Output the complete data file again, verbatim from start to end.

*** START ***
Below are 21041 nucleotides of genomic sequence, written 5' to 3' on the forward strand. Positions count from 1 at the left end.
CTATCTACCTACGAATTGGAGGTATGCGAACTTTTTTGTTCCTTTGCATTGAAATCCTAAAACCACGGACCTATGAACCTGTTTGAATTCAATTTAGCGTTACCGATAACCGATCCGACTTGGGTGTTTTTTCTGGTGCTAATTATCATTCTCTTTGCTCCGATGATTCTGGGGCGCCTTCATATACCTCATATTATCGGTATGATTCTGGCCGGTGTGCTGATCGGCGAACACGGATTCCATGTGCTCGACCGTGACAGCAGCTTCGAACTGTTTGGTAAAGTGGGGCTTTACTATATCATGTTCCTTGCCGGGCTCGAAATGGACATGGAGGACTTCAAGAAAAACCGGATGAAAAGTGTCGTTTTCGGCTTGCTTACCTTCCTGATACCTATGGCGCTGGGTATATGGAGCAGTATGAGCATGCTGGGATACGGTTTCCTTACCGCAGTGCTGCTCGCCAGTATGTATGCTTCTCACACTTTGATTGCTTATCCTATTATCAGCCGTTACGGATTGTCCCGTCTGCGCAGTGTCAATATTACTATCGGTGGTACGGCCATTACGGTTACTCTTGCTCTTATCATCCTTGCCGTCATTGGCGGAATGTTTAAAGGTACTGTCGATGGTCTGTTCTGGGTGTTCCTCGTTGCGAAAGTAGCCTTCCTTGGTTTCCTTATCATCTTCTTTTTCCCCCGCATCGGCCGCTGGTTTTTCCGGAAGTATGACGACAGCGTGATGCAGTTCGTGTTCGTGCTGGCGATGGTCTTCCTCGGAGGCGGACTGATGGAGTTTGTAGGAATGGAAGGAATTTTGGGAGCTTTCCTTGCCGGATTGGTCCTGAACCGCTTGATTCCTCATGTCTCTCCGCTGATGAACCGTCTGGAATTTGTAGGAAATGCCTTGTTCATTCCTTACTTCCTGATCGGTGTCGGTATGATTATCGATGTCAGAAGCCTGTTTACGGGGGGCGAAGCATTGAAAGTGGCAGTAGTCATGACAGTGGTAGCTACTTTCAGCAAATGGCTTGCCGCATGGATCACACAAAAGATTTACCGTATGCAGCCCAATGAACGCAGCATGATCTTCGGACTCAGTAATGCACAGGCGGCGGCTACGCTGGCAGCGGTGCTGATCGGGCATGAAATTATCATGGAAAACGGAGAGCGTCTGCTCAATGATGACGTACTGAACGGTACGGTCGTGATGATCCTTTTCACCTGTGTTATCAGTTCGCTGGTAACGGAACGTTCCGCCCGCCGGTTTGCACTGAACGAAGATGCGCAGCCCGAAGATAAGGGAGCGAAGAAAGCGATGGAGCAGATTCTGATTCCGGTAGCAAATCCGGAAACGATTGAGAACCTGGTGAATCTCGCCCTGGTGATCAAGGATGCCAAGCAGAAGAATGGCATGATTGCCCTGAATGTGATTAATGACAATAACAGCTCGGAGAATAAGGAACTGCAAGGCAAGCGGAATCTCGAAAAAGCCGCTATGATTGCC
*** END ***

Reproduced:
Below are 21041 nucleotides of genomic sequence, written 5' to 3' on the forward strand. Positions count from 1 at the left end.
CTATCTACCTACGAATTGGAGGTATGCGAACTTTTTTGTTCCTTTGCATTGAAATCCTAAAACCACGGACCTATGAACCTGTTTGAATTCAATTTAGCGTTACCGATAACCGATCCGACTTGGGTGTTTTTTCTGGTGCTAATTATCATTCTCTTTGCTCCGATGATTCTGGGGCGCCTTCATATACCTCATATTATCGGTATGATTCTGGCCGGTGTGCTGATCGGCGAACACGGATTCCATGTGCTCGACCGTGACAGCAGCTTCGAACTGTTTGGTAAAGTGGGGCTTTACTATATCATGTTCCTTGCCGGGCTCGAAATGGACATGGAGGACTTCAAGAAAAACCGGATGAAAAGTGTCGTTTTCGGCTTGCTTACCTTCCTGATACCTATGGCGCTGGGTATATGGAGCAGTATGAGCATGCTGGGATACGGTTTCCTTACCGCAGTGCTGCTCGCCAGTATGTATGCTTCTCACACTTTGATTGCTTATCCTATTATCAGCCGTTACGGATTGTCCCGTCTGCGCAGTGTCAATATTACTATCGGTGGTACGGCCATTACGGTTACTCTTGCTCTTATCATCCTTGCCGTCATTGGCGGAATGTTTAAAGGTACTGTCGATGGTCTGTTCTGGGTGTTCCTCGTTGCGAAAGTAGCCTTCCTTGGTTTCCTTATCATCTTCTTTTTCCCCCGCATCGGCCGCTGGTTTTTCCGGAAGTATGACGACAGCGTGATGCAGTTCGTGTTCGTGCTGGCGATGGTCTTCCTCGGAGGCGGACTGATGGAGTTTGTAGGAATGGAAGGAATTTTGGGAGCTTTCCTTGCCGGATTGGTCCTGAACCGCTTGATTCCTCATGTCTCTCCGCTGATGAACCGTCTGGAATTTGTAGGAAATGCCTTGTTCATTCCTTACTTCCTGATCGGTGTCGGTATGATTATCGATGTCAGAAGCCTGTTTACGGGGGGCGAAGCATTGAAAGTGGCAGTAGTCATGACAGTGGTAGCTACTTTCAGCAAATGGCTTGCCGCATGGATCACACAAAAGATTTACCGTATGCAGCCCAATGAACGCAGCATGATCTTCGGACTCAGTAATGCACAGGCGGCGGCTACGCTGGCAGCGGTGCTGATCGGGCATGAAATTATCATGGAAAACGGAGAGCGTCTGCTCAATGATGACGTACTGAACGGTACGGTCGTGATGATCCTTTTCACCTGTGTTATCAGTTCGCTGGTAACGGAACGTTCCGCCCGCCGGTTTGCACTGAACGAAGATGCGCAGCCCGAAGATAAGGGAGCGAAGAAAGCGATGGAGCAGATTCTGATTCCGGTAGCAAATCCGGAAACGATTGAGAACCTGGTGAATCTCGCCCTGGTGATCAAGGATGCCAAGCAGAAGAATGGCATGATTGCCCTGAATGTGATTAATGACAATAACAGCTCGGAGAATAAGGAACTGCAAGGCAAGCGGAATCTCGAAAAAGCCGCTATGATTGCC